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December 9, 2018: Angels--Being Generous with Others

by Karen Kucik

 

Almost thirty-five years ago, before cell phones and Ubers, it was Christmas Eve for a newly-separated mother and her young son and daughter. It was hard for the kids, grieving from their parents' separation and the loss of their home, to look beyond all of the product-driven hoopla and remember what Christmas was really about. It was hard for the mom, too. She had been rejected and humiliated, and her determination to prove that she could "do it all by herself" was feeling fragile. 

The dad would be picking up the children on Christmas morning, so the mom was anxious to get them to church, then back to their unfamiliar rented house for a favorite dinner and nativity stories. It all felt awful—even though the mom had employment, and there was food in the house and a roof over their heads. To make matters worse, it was miserably cold and rainy. Life felt totally out of control.

The real drama began after church, when the car would not start. The mom hurried the children back inside. Everyone from the children's service had already left. The choir and other folks who were part of the next service were drifting in, so the mom began to ask—as calmly as she could—if anyone could give them a ride. The rental house was only ten minutes away, she begged. All those she approached said: "No." "Sorry." The mom couldn't believe the lack of human compassion. She prayed not to cry, or worse, to curse.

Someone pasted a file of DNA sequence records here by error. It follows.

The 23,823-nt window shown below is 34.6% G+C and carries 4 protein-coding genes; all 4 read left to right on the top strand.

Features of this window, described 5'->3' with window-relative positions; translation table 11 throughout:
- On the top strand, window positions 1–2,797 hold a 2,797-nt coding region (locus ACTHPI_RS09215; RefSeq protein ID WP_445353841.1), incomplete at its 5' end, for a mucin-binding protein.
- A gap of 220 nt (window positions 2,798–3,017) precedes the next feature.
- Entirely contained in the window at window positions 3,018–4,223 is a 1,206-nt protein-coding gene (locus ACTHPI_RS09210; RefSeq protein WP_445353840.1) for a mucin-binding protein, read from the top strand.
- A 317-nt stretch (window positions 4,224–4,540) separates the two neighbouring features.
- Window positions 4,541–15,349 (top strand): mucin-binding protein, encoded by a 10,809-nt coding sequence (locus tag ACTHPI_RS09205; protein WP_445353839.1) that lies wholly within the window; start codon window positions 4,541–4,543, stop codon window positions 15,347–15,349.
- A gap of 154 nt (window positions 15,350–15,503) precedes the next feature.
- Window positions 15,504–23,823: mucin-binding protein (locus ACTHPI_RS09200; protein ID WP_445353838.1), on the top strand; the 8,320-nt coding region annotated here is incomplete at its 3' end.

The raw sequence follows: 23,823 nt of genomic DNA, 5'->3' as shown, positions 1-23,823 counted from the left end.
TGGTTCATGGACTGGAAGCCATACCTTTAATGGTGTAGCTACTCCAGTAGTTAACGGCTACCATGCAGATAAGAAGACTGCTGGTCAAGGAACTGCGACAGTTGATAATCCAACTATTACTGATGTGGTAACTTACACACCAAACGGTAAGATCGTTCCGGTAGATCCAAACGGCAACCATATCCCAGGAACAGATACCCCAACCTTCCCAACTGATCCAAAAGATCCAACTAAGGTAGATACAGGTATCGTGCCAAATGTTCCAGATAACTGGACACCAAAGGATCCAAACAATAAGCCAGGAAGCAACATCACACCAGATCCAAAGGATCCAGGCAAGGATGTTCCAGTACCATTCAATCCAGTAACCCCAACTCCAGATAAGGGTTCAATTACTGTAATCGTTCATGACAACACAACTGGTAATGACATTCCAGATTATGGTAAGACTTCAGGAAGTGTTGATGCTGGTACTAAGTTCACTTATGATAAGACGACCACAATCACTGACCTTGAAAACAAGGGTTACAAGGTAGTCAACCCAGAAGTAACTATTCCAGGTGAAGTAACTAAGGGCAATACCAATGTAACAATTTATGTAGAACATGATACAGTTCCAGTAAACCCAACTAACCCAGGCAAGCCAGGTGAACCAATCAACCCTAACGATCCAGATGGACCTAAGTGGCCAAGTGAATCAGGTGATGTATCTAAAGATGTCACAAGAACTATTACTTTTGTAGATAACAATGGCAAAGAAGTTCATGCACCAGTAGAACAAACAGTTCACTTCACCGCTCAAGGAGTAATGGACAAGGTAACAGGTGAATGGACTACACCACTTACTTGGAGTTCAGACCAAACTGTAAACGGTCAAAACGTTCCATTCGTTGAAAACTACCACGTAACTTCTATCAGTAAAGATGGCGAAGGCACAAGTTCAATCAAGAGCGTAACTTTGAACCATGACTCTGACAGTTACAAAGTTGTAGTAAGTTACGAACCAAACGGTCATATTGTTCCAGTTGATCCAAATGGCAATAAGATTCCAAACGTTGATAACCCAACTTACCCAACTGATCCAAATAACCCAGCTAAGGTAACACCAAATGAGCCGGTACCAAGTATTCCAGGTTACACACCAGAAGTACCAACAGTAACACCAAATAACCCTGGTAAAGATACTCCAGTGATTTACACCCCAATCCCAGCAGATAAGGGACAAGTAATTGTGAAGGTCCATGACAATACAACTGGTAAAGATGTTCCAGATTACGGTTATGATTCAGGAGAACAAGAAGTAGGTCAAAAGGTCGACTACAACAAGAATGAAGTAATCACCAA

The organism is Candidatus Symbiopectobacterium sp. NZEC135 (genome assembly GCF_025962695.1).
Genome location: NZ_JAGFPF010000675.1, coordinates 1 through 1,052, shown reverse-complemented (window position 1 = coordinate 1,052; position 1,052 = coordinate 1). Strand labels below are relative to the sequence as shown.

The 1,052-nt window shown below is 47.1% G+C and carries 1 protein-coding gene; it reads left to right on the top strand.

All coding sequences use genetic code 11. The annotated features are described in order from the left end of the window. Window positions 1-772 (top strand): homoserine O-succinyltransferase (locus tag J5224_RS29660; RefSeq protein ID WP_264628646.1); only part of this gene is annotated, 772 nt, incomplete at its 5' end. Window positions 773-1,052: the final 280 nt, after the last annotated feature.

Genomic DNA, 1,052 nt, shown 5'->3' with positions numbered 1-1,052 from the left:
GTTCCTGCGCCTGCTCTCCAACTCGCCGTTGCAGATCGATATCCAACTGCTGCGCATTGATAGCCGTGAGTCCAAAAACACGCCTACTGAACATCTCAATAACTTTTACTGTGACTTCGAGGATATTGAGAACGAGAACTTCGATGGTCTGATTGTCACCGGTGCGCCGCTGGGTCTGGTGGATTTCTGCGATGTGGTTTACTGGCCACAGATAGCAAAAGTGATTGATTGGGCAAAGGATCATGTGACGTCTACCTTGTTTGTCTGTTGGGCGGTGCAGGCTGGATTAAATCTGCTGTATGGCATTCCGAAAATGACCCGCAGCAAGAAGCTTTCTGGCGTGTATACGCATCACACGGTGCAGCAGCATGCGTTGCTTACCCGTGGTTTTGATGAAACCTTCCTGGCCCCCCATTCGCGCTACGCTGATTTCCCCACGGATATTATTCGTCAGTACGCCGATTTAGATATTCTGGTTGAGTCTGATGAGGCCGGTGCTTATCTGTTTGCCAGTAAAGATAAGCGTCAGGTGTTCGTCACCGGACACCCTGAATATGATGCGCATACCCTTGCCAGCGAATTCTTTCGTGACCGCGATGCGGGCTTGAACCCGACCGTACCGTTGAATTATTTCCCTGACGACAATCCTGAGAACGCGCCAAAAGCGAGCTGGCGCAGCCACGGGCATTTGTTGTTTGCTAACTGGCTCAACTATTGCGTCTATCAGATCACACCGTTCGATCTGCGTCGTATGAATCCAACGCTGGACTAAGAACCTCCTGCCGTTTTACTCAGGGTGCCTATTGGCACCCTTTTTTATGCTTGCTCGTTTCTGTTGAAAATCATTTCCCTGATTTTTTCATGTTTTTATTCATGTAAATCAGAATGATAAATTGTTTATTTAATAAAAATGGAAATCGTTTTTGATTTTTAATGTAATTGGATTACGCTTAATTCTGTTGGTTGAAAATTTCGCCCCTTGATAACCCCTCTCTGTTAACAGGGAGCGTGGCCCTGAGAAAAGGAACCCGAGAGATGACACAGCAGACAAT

Suddenly, the elderly priest who would be presiding at the next service walked over and asked what had happened. Calmly and quietly he said, "Come on. I'll give you a ride." Back at the house, the children nicknamed the priest “our angel.”

The mom spent Christmas Day alone, and amazed by the man she didn't know at all who had rescued her and her children. This was truly a good-news person, who in response to God's amazing grace, brought comfort and strength and joy. Yes, an angel.

 

This holiday season, many families in our city are struggling in various ways. If you’d like to help brighten Christmas for one of them, please take part in one of our All Souls traditions, the Angel Giving Tree. The gifts will go to children and parents served by Housing Up, one of our ministry partners, which supports homeless and vulnerable families.

Last Published: December 6, 2018 11:22 AM
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